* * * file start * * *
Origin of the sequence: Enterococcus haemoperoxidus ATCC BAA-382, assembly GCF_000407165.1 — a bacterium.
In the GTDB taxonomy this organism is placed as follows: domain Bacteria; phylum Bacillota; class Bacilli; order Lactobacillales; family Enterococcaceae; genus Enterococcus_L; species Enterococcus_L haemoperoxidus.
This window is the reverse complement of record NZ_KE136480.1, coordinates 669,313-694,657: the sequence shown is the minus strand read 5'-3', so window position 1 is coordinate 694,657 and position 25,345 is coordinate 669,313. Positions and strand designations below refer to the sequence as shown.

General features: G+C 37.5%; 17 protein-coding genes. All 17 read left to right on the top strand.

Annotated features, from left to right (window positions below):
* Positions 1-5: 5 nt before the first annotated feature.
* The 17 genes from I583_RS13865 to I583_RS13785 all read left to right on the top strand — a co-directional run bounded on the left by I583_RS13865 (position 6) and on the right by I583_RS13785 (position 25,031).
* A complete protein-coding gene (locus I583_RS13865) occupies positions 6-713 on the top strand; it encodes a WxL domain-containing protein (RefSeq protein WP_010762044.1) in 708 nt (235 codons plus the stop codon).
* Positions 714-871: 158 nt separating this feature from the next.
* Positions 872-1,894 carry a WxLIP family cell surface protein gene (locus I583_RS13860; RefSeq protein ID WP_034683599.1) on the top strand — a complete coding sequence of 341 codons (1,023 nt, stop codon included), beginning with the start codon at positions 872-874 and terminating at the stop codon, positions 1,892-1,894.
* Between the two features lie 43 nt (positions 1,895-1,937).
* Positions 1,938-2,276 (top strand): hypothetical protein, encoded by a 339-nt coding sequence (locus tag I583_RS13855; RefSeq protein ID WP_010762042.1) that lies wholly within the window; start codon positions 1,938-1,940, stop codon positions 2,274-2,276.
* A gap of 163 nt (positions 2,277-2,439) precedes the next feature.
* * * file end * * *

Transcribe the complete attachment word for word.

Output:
Origin of the sequence: Enterococcus haemoperoxidus ATCC BAA-382, assembly GCF_000407165.1 — a bacterium.
In the GTDB taxonomy this organism is placed as follows: domain Bacteria; phylum Bacillota; class Bacilli; order Lactobacillales; family Enterococcaceae; genus Enterococcus_L; species Enterococcus_L haemoperoxidus.
This window is the reverse complement of record NZ_KE136480.1, coordinates 669,313-694,657: the sequence shown is the minus strand read 5'-3', so window position 1 is coordinate 694,657 and position 25,345 is coordinate 669,313. Positions and strand designations below refer to the sequence as shown.

General features: G+C 37.5%; 17 protein-coding genes. All 17 read left to right on the top strand.

Annotated features, from left to right (window positions below):
* Positions 1-5: 5 nt before the first annotated feature.
* The 17 genes from I583_RS13865 to I583_RS13785 all read left to right on the top strand — a co-directional run bounded on the left by I583_RS13865 (position 6) and on the right by I583_RS13785 (position 25,031).
* A complete protein-coding gene (locus I583_RS13865) occupies positions 6-713 on the top strand; it encodes a WxL domain-containing protein (RefSeq protein WP_010762044.1) in 708 nt (235 codons plus the stop codon).
* Positions 714-871: 158 nt separating this feature from the next.
* Positions 872-1,894 carry a WxLIP family cell surface protein gene (locus I583_RS13860; RefSeq protein ID WP_034683599.1) on the top strand — a complete coding sequence of 341 codons (1,023 nt, stop codon included), beginning with the start codon at positions 872-874 and terminating at the stop codon, positions 1,892-1,894.
* Between the two features lie 43 nt (positions 1,895-1,937).
* Positions 1,938-2,276 (top strand): hypothetical protein, encoded by a 339-nt coding sequence (locus tag I583_RS13855; RefSeq protein ID WP_010762042.1) that lies wholly within the window; start codon positions 1,938-1,940, stop codon positions 2,274-2,276.
* A gap of 163 nt (positions 2,277-2,439) precedes the next feature.